Skip to comments.Bernie Sanders’ New Bid to Overturn Citizens United Ruling
Posted on 12/09/2011 11:43:17 AM PST by ropin71
Bernie Sanders, Vermonts independent senator and the only avowed socialist in the U.S. Senate, announced Thursday afternoon that he has officially proposed a constitutional amendment overturning the Supreme Courts controversial Citizens United decision from 2010. (Sanders is also an occasional contributor to In These Times.)
That ruling gutted a portion of the McCain-Feingold campaign finance law, passed in 2002, which forbid electoral advertising by corporations, nonprofits and unions. Reactions to the decision mostly split along partisan lines, with Republicans calling it a blow for the First Amendment and Democrats predicting it would allow corporate influence to undermine the democratic process.
Sanders amendment is identical to one introduced by Representative Ted Deutsch (D-Fla.) in the House of Representatives earlier this year. It is not, however, the only amendment aimed at reversing Citizens United. No fewer than five such amendments have been proposed, most recently in November, when half a dozen Democratic senatorsincluding Dick Durbin of Illinois, the Senate Dems second-in-commandfiled their own version.
But the competing proposals are far from redundant. Most of the would-be amendments up to this point have simply given the federal government explicit power to regulate election-related spending by candidates, unaffiliated individuals and corporations; the Sanders-Deutsch measure goes much further, declaring that the Constitution only protects the rights of natural persons, and not private entities established for business purposes.
That kind of language is likely to be supported by many liberals and the Occupy movement, whose general assemblies often feature signs calling for an end to corporate personhood. Yet because Sanders proposal could be interpreted to deny all organizationsincluding not-for-profit advocacy groups, religious establishments and unionsany protection under the First Amendment, or the rest of the Constitution, even in nonelectoral circumstances, it will also probably raise vigorous objections from civil libertarians on the right and the left. The ACLU, for example, officially supported the Citizens United decision because it opposed the original (and much less restrictive) limits on speech in the McCain-Feingold law.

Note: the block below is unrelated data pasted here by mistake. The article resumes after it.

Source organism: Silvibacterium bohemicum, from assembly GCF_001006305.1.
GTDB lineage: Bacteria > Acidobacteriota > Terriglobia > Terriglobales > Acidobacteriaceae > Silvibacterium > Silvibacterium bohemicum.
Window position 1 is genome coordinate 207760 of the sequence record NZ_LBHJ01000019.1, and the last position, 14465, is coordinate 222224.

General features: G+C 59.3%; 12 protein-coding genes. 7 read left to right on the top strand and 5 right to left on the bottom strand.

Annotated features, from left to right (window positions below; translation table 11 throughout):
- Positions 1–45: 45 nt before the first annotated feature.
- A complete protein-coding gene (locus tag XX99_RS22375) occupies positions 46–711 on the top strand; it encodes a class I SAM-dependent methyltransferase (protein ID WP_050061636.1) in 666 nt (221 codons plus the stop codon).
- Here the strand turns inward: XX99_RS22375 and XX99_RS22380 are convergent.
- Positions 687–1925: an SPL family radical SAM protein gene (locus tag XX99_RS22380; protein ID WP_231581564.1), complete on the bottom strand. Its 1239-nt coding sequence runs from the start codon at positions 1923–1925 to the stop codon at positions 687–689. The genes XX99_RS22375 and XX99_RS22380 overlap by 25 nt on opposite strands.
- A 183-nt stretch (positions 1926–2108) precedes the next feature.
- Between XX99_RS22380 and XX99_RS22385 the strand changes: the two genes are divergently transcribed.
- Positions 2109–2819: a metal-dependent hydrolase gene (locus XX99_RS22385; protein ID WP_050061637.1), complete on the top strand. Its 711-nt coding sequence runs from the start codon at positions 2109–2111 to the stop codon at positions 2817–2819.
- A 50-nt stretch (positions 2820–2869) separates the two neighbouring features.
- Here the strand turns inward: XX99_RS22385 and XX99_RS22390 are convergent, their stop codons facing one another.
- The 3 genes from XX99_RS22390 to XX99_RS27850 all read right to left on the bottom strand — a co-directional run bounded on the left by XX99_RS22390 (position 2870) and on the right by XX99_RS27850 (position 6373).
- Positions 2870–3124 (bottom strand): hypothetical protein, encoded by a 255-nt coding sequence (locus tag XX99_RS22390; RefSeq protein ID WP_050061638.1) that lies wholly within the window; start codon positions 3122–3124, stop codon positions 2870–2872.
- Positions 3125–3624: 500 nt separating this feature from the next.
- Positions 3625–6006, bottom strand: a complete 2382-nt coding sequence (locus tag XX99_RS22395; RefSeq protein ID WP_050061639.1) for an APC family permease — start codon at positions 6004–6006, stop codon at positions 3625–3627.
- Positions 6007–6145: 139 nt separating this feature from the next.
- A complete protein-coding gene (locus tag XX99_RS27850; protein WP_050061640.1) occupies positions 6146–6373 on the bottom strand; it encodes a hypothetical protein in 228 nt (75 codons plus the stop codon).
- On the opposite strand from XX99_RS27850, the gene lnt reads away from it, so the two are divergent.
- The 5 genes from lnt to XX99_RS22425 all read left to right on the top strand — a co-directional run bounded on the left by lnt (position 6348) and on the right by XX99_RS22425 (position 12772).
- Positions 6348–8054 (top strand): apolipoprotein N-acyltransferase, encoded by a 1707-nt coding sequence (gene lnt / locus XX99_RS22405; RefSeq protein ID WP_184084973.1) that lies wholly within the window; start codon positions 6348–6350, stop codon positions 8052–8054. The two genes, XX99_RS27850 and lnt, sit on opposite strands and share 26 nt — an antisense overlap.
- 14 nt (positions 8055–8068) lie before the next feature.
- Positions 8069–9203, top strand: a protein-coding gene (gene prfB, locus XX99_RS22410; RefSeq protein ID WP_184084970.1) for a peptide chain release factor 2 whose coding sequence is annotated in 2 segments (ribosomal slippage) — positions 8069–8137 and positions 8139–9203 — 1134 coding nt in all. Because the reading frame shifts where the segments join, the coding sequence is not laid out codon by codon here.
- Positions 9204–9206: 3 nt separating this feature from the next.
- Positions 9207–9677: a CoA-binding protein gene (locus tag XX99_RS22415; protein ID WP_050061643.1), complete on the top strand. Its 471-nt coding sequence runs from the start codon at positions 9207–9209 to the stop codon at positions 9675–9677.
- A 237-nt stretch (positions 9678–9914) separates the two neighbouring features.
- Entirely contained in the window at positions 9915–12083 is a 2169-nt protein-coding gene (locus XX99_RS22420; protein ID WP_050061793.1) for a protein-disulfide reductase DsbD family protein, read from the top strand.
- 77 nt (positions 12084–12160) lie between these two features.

None of the proposals are expected to reach the two-thirds majorities they need to pass in each house of Congress. But as we approach the first presidential election since the Citizens United ruling, Senator Sanders move may indicate that the debate over the ruling's effects is not going to go away any time soon.
Say what you will about Bernie, but you’ve got to give him his props in several areas.
He is, was, and always will be a Socialist. He is very up-front about it and has never tried to hide the fact.
He comes out and plainly advocates for Socialist policies, without trying to hide, disguise, or sneak them by you camouflaged as something else.
He is going about addressing his grievance the proper way, by trying to amend the Constitution. Not via clever end-runs or judicial fiat as is typical of liberals.
I’d rather deal with an honest Commie like Bernie than a thousand Barack Obamas or Mitt Romneys talking out both sides of their mouth any day.
He wanted to unionize IBM in Vermont, causing them to pull out of building a billion dollar expansion in the state.
He cost the state many millions of dollars and the loss of hundreds of jobs.
I give him no props.
He and we, would be much better off if he were living in somebody else's country.
The rest of them are just too cowardly to admit it......................
Watch out for exceptions for the unions. After all, they’re a protected class
Careful what you ask for Bernie. Under this corporations wouldn't enjoy freedom of the press. Thus, virtually every newspaper, publisher, radio and television network would be subject to federal regulation with regard to content. Is that what you really want?
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